• “State Ag ‘digs’ eatery for serving local products,” Stanly News & Press: Off the Square in Albemarle received state-wide recognition from the N.C. Department of Agriculture and Consumer Services. For its second annual “Dig into Local Best Menu NC” contest, the NCDA&CS chose five restaurants from North Carolina that demonstrated a conscious effort to provide customers with local agriculture products. “This contest is about more than simply identifying a menu item as ‘local,’” N.C. Agriculture Commissioner Steve Troxler said in a press release. “The ‘Dig into Local Best Menu NC’ contest asked chefs to be more specific about where they source ingredients, and expand those options across their menus.” Off the Square, along with two restaurants in Charlotte, one in Raleigh and one in Winston-Salem, was awarded this distinction. “I think for us, it started with entering with the belief that we do live up to the values of what [the contest] was looking for,” said Off the Square owner, Michael Bogdanski. “When we got the announcement, we were so happy to get the award and on top of that, what absolutely floored us was that there were…all these big cities and then Off the Square in Albemarle. We’ve often talked about the restaurant as a big city restaurant in a small town.” …
  • “Women Butchers and Farmers Are Growing in Number, Especially in North Carolina,” Indy Week: A butchery demo by Kari Underly is like an improv comedy sketch. At Cane Creek Farm in Graham on Sunday, she rolls with the shouts and whispers from the crowd while sawing through a whole lamb. Underly, a master butcher from Chicago, is famed for honing her third-generation skills and earning a James Beard Award nomination for her 2012 book, The Art of Beef Cutting. She’s also credited with developing the flatiron steak. The National Cattlemen’s Beef Association hired her in 2002 to figure out how to make the most of a cow to boost profits, although the man for whom she consulted tends to take credit for that “discovery.” Slicing out a flatiron cut in less than five seconds, Underly explains how, early in her career, men told her that she worked for them and that her ideas were theirs. She dangles the meat high above her head. “If all he’s got is this little piece of meat, then just take it,” Underly says, her wry smile exploding into a sardonic laugh. The women seated before her in rows of folding chairs—all meat-industry workers—clap and laugh at this all-too-familiar struggle, delighting in a shared jibe at the patriarchy. They’ve come to Orange County from all over the country to attend the third Women Working in the Meat Business Conference, sponsored by NC Choices in Raleigh. WWMB began as a small conference, in 2013, with around thirty attendees. This year’s gathering included seventy registered participants, with at least a dozen more speakers, consultants, and volunteers. It was the first of its kind, says coordinator Sarah Blacklin. It grew out of a women’s session at NC Choices’ annual Carolina Meat Conference. …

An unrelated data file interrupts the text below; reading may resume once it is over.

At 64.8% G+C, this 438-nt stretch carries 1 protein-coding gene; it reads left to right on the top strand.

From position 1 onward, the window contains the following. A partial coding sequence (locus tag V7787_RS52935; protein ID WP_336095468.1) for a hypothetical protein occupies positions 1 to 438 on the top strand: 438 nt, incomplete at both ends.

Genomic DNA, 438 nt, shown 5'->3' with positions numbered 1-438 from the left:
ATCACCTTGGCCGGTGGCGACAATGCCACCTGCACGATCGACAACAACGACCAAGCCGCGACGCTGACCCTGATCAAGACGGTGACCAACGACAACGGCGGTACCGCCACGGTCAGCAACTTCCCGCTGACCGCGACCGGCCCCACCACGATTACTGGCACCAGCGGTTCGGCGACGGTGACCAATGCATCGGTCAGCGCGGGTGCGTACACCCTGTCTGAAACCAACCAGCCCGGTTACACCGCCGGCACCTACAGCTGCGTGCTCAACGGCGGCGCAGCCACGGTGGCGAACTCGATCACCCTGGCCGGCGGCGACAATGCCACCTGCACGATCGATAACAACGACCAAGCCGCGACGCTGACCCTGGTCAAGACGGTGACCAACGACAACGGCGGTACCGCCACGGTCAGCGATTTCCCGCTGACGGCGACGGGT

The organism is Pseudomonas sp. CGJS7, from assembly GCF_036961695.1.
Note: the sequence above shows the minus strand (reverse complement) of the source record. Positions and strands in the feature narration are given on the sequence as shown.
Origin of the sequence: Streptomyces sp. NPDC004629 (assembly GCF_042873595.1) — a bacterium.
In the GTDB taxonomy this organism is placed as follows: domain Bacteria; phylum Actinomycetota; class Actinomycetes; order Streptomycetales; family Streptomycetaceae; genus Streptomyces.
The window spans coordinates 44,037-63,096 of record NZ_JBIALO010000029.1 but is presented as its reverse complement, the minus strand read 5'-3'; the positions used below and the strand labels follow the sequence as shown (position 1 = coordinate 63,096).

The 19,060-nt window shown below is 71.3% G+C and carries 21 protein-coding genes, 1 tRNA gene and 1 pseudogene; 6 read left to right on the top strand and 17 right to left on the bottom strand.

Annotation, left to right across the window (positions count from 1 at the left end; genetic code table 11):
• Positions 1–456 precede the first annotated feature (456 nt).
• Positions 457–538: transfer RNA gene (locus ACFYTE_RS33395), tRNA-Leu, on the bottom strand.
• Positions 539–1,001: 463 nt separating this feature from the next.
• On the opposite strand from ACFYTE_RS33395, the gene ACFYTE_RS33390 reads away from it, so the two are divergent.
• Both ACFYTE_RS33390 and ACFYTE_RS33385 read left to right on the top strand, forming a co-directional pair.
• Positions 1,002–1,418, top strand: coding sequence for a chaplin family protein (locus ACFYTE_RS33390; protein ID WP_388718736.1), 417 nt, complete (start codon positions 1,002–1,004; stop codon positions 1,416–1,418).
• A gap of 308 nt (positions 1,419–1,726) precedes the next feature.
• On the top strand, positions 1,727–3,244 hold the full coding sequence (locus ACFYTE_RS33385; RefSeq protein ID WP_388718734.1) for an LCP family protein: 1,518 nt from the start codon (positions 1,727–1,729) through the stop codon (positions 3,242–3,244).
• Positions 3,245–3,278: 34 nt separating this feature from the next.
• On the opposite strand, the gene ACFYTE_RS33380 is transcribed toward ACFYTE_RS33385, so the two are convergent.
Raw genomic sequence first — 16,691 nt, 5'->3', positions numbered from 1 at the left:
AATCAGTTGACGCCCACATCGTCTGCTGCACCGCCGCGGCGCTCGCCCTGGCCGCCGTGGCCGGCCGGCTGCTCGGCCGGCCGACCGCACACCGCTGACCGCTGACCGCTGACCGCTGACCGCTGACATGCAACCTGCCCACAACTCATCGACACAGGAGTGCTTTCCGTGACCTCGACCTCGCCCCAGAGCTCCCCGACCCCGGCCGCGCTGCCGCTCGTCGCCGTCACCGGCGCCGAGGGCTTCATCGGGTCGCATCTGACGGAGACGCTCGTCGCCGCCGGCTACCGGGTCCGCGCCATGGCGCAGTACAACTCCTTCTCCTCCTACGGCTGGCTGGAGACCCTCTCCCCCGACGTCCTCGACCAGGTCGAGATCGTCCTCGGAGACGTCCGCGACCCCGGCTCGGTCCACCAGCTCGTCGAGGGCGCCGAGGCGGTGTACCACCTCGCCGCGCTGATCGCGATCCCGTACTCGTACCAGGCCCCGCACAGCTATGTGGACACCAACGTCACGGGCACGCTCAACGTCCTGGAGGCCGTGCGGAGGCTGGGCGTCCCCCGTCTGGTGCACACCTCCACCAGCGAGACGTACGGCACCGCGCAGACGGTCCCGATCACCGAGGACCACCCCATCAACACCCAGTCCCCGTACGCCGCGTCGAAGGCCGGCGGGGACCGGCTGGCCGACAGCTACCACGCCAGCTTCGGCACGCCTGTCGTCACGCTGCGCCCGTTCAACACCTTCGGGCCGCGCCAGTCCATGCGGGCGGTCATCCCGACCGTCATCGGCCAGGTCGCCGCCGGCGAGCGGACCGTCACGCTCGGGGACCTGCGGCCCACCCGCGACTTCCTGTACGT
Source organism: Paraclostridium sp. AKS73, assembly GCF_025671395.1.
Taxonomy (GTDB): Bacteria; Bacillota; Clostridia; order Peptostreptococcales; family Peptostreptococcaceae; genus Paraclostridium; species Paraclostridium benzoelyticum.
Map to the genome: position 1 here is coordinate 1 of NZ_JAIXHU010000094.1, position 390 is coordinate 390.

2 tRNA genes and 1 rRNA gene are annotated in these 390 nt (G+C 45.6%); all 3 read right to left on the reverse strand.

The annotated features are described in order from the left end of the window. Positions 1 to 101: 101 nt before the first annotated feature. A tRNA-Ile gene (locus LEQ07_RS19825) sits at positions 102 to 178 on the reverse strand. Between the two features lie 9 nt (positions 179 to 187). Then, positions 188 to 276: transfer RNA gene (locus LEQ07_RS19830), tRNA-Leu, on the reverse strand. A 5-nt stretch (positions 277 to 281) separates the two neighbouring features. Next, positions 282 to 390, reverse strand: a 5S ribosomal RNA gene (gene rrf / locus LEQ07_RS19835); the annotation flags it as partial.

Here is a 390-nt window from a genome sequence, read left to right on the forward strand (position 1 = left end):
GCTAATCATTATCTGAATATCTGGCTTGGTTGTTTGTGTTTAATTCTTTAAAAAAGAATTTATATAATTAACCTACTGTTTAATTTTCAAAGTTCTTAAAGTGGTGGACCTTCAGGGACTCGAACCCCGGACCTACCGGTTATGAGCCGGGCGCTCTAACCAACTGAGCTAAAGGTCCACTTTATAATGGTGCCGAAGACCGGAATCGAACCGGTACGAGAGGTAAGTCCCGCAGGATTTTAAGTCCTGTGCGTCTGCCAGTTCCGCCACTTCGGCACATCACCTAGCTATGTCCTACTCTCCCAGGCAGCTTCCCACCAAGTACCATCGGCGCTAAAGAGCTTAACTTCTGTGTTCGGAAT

• “Farmers ‘wide open’ getting crops out of fields,” Fayetteville Observer: Late Wednesday afternoon, a couple of mechanical cotton pickers were going at it, the airborne dust and filaments swirling above the machines as they harvested a field of cotton in the Vander community of Cumberland County. The harvesters had just finished a field closer to Cape Fear High School. Hurricane Matthew, and the potential havoc it might bring with strong winds and excessive rainfall, was on the mind of Cumberland County farmer Duane Smith. Smith owns the crop farm outfit, Smith Farms. …
  • “NC Biotech Center lands $1.87M grant for sorghum-biomass fuel study,” WRAL: The North Carolina Biotechnology Center, aided by a $1.87 million federal grant, has embarked on a three-year project to study the production of sorghum as biomass for fuel and high-value chemicals in the Mid-Atlantic region. The project, involving scientists at two land-grant universities and numerous industry partners, is enabled by the grant to NCBiotech’sBiotechnology Crop Commercialization Center (BCCC). The award was the largest of seven announced by the U.S. Department of Agriculture (USDA)’s National Institute of Food and Agriculture (NIFA) and the Department of Energy (DOE). It’s also the only award that didn’t go to a university – a testament to the specialized capabilities and personnel at the predominantly state-funded Biotech Center. “This three-year grant funding is a huge boost for advancing our ongoing partnership effort that will help farmers throughout the region add this important cash crop to their rotation plans, creating a ‘growforce’ for the development of a cellulose-to-biochemicals processing facility,” said Paul Ulanch, Ph.D., MBA, executive director of BCCC. …